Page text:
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Author Topic: Canon 70-300 DO Lens  (Read 2540 times)  bookmark this topic!
rixtix
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Canon 70-300 DO Lens
« on: January 28, 2012, 11:20:48 AM »

I keep reading that this lens is soft at the end of the range and was wondering how soft is soft?  For hundreds less is the 70-300 IS better? 
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Bob Atkins
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Re: Canon 70-300 DO Lens
« Reply #1 on: January 28, 2012, 12:19:30 PM »

In a word, yes. The selling point of the DO lens is that it's smaller than the 70-300IS and so may be a more convenient travel lens. The DO is about 4" long when at its shortest, while the IS is around 5.5". Both have IS of course. The DO lens is also actually heavier then the IS lens, despite it being shorter.

The Canon EF 70-300/4-5.6 IS USM  is around $450 and the Canon EF 70-300/4.5-5.6 DO IS USM is around $1250, so there's no real competition here. The cheaper IS lens wins. If you want better optics then the new Canon EF 70-300/4-5.6L IS USM  can be had for around $1350. Other than size I can't think of any reason to pick the DO lens over the L lens.

A third option is the excellent Tamron AF 70-300mm f/4.0-5.6 SP Di VC (see http://www.bobatkins.com/photography/reviews/tamron_70-300_vc_review.html)
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KeithB
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Re: Canon 70-300 DO Lens
« Reply #2 on: January 30, 2012, 08:50:48 AM »

So, Bob, do you consider the DO lens a rare Canon failure?
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Bob Atkins
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Re: Canon 70-300 DO Lens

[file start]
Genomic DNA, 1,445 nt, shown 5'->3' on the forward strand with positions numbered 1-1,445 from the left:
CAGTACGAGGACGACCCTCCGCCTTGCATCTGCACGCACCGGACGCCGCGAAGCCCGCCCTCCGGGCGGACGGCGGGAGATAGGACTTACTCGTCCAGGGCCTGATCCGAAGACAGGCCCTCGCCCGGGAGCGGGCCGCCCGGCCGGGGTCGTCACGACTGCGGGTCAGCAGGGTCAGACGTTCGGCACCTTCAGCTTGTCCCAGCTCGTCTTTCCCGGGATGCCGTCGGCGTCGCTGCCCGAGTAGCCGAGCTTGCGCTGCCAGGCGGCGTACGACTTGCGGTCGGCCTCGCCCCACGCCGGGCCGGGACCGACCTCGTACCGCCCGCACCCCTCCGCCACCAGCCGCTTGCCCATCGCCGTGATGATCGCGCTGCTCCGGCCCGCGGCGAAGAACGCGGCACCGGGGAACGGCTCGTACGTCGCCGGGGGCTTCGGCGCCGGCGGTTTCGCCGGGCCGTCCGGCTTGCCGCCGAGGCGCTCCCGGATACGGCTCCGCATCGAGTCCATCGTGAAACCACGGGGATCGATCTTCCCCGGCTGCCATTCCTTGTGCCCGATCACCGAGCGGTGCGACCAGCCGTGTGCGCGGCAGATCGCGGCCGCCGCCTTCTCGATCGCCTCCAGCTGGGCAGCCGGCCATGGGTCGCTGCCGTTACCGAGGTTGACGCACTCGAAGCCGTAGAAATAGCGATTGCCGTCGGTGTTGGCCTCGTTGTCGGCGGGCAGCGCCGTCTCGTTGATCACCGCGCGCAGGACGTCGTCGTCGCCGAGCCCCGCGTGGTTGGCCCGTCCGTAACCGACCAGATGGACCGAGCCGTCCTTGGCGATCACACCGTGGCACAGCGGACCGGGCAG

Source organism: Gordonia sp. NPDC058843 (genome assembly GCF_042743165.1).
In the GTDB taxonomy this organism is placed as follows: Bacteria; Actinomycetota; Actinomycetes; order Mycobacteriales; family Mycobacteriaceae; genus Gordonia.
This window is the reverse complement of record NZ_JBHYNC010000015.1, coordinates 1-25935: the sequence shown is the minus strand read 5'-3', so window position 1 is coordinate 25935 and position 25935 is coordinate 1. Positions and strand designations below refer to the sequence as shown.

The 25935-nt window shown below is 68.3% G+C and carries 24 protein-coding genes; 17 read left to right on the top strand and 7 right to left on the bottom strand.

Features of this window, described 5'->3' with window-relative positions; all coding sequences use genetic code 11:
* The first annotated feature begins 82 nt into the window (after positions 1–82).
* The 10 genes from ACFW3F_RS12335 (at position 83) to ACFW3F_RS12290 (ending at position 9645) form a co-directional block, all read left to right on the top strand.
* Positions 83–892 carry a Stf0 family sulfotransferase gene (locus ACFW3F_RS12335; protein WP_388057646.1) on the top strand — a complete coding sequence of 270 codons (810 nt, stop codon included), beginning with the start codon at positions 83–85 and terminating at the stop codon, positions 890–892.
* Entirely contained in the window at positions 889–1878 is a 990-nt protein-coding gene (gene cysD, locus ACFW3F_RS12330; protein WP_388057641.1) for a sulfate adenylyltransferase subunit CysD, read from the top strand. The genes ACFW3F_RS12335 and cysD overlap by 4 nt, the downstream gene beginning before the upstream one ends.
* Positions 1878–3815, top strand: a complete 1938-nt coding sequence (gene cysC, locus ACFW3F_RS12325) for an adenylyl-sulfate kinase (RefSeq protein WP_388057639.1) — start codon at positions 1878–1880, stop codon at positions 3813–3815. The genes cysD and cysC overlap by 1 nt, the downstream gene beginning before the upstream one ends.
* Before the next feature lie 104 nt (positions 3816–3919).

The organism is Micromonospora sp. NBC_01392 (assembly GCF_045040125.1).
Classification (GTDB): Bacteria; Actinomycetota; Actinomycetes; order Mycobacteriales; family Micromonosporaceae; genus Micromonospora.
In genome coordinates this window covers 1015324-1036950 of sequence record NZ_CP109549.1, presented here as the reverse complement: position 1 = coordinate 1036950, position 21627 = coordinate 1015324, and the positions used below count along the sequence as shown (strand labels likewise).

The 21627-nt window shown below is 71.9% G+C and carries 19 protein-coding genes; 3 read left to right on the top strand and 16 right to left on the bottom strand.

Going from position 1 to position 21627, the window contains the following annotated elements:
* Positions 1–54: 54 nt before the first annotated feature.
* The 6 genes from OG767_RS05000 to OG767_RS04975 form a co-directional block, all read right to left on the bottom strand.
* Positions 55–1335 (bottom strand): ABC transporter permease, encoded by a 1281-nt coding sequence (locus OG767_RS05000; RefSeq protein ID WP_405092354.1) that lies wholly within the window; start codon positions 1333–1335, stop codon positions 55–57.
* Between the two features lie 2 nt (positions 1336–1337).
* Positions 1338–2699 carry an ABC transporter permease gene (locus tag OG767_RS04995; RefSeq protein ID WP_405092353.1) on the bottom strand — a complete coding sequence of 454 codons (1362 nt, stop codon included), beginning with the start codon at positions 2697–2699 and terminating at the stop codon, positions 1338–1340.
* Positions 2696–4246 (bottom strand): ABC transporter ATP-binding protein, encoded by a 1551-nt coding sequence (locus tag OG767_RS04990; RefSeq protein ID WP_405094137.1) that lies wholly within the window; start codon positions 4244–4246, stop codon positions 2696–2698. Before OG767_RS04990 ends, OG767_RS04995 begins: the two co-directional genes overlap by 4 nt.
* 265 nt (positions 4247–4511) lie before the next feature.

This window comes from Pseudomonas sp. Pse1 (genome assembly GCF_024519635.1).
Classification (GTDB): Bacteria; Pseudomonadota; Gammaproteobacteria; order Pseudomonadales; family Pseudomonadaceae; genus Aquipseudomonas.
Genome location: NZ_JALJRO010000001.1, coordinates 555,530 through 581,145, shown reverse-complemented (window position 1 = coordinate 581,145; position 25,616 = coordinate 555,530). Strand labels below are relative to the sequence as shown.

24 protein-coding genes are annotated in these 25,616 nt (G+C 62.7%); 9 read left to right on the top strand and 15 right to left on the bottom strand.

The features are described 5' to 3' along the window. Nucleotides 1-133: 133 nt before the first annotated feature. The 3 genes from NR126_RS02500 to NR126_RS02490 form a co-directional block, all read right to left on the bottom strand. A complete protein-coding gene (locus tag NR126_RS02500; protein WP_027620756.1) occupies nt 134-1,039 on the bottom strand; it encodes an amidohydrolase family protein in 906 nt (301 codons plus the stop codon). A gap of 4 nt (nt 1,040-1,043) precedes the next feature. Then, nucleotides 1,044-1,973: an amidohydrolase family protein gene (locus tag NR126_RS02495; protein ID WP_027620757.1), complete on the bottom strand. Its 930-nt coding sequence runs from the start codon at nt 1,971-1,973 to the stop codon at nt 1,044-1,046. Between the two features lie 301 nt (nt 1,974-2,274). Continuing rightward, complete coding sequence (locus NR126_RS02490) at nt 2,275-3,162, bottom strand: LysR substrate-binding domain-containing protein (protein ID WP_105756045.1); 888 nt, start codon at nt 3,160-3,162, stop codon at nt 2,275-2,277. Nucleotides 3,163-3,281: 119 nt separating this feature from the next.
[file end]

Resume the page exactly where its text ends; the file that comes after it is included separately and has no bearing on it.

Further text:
« Reply #3 on: January 30, 2012, 12:02:32 PM »

I don't think it's a technical failure. There are quite a few people out there who have them and love them. It is a very small lens for the focal range. User reviews on Amazon give it 4.5 out of 5 stars with a lot of people giving it 5 out of 5 stars. The 400/4 DO also has a very loyal fan following and it's the smallest, lightest 400/4 lens out there (well, it's the only 400/4 lens out there, but if there was a refractive optics version it would be larger and heavier!). Diffractive optics also do an excellent job of minimizing chromatic aberration.

However I think that diffractive optics aren't something that's going to be "the next big thing". Nobody but Canon has tried to use them and Canon just have the two lenses, the 70-300DO and the 400/4 DO. Diffractive optics do enable a smaller, lighter lens to be made for any given focal length/aperture and it was an interesting technology exercise but it seems to me that the tradeoffs (cost and some optical quirks under some lighting conditions) don't really outweigh the benefits (smaller size) for most people. The 400/4 DO IS USM is $6145, which is a lot of money.

I doubt that Canon will be in a rush to bring out any additional DO lenses though. I don't think they've been a huge success from a marketing standpoint.